Gluten-free foods seem to be popping up everywhere. Is this just another diet fad?
Just five years ago, asking your server for gluten-free choices would get you the proverbial blank stare. Today it's more likely to elicit a menu page of choices. Family chains, some fast-food outlets, even ball park vendors, now include gluten-free options. Why are millions of Americans suddenly eschewing wheat?
Are paleo recommendations to avoid grains and legumes due to anti-nutrient content predicated in science or founded in fear mongering? An evidence-based analysis of the good, the bad, and the ugly when it comes to lectins, phytates, and autoimmune disease
Why is it important to recognize gastrointestinal inflammation? A look at the central role of the duodenum for our health.
Sayer Ji, the author of "The Dark Side of Wheat," discusses the emerging viewpoint that wheat represents a human species-specific intolerance that should be universally avoided.
Could gluten's toxicity extend to the nervous system, producing symptoms identical to classical Parkinson's disease? A compelling case study adds to a growing body of research indicating that wheat's neurotoxicity is greatly underestimated.
Are grains toxic for everyone? Is gluten-free enough to protect your health?
A new study links wheat and gluten consumption to weight gain and type 1 diabetes, confirming an already extensive body of research already establishing this connection.
Could common complaints of bloating, abdominal tenderness and indigestion following a meal, and even the increasingly prevalent complaint lazily labeled 'irritable bowel syndrome' by conventional medicine, be worsened -- even caused -- by consuming wheat?
Current research indicates a clear relationship between a mother's sensitivity to gluten and the mental health of her child.
People often balk at the concept that a gluten-free diet may improve the condition of autistic children. For so many who have tried it, the proof is not in academic publications but in the (gluten free) pudding. Nothing is more compelling than seeing improvement with your own eyes, not even a randomized, double-blinded clinical trial.
Could two of the Western world's most popular foods - wheat and cow's dairy - be depleting you of your antioxidants and altering your DNA expression in a harmful way?
The myth that you need to have 'bad genes' to experience intestinal damage from consuming wheat was disproven years ago.
A radical new perspective on wheat's harmful properties has been proposed, which instead of looking at it as just a wholesome food that some people have problem consuming, perhaps it should be considered a pathogen with similar mechanisms of harm to viruses or bacteria.
If you have ever wondered why you should not eat wheat, this article is for you!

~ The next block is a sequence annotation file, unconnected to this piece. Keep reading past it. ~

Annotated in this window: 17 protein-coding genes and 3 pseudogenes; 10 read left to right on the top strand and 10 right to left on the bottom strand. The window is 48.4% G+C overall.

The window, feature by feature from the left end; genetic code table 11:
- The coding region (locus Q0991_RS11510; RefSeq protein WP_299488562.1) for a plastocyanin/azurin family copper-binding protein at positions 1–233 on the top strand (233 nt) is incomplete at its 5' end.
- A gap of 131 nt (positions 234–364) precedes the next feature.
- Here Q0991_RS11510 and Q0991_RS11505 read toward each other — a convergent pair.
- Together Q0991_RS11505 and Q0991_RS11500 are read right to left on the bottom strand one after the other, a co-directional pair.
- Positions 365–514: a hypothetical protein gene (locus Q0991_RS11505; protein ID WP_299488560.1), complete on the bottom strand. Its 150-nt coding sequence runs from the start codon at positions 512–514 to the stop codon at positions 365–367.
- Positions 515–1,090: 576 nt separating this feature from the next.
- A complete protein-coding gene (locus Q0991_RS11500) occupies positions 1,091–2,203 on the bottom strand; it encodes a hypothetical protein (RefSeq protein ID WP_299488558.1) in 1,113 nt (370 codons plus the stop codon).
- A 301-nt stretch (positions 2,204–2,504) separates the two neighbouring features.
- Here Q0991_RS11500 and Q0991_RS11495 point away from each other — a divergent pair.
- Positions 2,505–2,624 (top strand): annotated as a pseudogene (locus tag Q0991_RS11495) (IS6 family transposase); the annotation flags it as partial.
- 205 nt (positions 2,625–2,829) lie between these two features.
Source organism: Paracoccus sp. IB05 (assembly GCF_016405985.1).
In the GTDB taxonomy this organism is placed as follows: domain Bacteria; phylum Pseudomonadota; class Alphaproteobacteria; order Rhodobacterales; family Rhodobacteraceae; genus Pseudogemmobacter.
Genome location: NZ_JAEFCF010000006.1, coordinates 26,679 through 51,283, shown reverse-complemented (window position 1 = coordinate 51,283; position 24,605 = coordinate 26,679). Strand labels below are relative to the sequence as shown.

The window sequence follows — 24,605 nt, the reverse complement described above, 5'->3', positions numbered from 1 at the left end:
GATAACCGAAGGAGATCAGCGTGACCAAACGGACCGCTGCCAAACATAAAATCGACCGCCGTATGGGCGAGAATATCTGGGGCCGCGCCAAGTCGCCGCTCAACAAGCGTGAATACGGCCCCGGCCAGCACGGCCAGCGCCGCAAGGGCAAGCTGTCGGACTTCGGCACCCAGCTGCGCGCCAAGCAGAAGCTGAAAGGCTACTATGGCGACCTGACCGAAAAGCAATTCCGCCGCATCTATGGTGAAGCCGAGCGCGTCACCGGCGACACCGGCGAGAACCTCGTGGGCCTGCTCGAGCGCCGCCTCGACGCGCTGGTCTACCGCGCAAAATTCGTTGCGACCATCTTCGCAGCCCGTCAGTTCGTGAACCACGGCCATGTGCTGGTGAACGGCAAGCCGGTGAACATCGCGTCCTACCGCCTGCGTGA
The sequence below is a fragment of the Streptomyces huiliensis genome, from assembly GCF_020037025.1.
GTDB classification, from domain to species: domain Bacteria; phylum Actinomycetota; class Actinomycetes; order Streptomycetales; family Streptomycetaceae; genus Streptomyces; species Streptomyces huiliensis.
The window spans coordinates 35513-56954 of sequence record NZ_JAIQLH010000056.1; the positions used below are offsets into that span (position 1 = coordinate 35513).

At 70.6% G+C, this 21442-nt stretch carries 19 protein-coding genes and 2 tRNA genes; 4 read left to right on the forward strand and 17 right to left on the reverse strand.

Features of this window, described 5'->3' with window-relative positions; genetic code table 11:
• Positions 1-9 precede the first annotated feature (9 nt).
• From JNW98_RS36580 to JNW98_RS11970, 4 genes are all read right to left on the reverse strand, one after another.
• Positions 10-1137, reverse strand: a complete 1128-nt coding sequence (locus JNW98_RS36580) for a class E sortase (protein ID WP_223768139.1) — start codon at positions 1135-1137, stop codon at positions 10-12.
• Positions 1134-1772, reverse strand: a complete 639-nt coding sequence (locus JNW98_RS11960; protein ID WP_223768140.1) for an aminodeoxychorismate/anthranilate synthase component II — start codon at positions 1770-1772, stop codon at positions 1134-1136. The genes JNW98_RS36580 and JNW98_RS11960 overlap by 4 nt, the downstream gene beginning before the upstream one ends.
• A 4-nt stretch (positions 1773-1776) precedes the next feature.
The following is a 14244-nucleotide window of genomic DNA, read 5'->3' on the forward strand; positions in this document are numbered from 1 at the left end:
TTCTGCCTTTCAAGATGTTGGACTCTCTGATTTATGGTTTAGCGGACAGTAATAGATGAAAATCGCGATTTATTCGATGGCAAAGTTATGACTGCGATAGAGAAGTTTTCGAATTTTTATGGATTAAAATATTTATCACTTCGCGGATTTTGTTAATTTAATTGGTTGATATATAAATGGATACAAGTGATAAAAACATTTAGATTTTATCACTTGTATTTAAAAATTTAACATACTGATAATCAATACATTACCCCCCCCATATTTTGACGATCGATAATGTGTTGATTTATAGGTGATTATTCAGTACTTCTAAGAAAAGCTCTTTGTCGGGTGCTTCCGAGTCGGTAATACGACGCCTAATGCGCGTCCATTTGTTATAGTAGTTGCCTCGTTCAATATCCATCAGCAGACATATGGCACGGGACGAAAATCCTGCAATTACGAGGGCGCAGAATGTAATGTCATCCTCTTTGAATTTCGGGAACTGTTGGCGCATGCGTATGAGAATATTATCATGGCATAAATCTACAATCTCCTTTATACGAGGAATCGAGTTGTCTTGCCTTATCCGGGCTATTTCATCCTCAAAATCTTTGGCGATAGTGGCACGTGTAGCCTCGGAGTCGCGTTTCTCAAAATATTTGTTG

Gluten exposure in women wishing to have a baby has recently been confirmed to play a role in making this a distressing and expensive chapter in their lives.
The mainstream media is now declaring 'gluten sensitivity' is an imagined condition -- this in spite of millions worldwide adopting a gluten and wheat free diet. What's going on?
Wheat could be driving more than your digestive system crazy.
While wheat is well known to wreak havoc on the gastrointestinal health of genetically susceptible folks, such as those with celiac disease, and more recently, irritable bowel syndrome, new research published in the journal Psychiatry Research indicates that sensitivity to one of the components in wheat known as gliadin could be driving some into states of acute mania.
Many of us ate wheat and gluten-containing products from infanthood into adulthood, unaware of the many adverse health effects that came with this socially–sanctioned dietary practice, until our bodies forced us to fully appreciate the darker side of wheat.
Now, having thrust a baguette into the glutinous heart of the wheat monster, many of us have bodies that are still recovering from its ravages.
Here we present you with the evidence of the universal harm of gluten.
Ancient Roman soldiers were punished either with decimation or deprivation of their wheat rations. What does this tell us about the addictive power of wheat?
Food addictions are not strictly “psychological” problems, but have a hard-wired, organic component. Many of the most commonly consumed foods in Western culture actually contain narcotic properties associated with the presence of psychoactive chemicals that bind to opioid receptors in the nervous system.
Discussing the challenges and misunderstandings about what makes for a healthy glutenfree lifestyle with the example of a grain-free Paleolithic diet.
Research indicates that the consumption of wheat contributes to the growth of pathogenic bacteria in our gut.
The globe-spanning presence of wheat and its exalted status among secular and sacred institutions alike differentiates this food from all others presently enjoyed by humans. Yet the unparalleled rise of wheat as the very catalyst for the emergence of ancient civilization has not occurred without a great price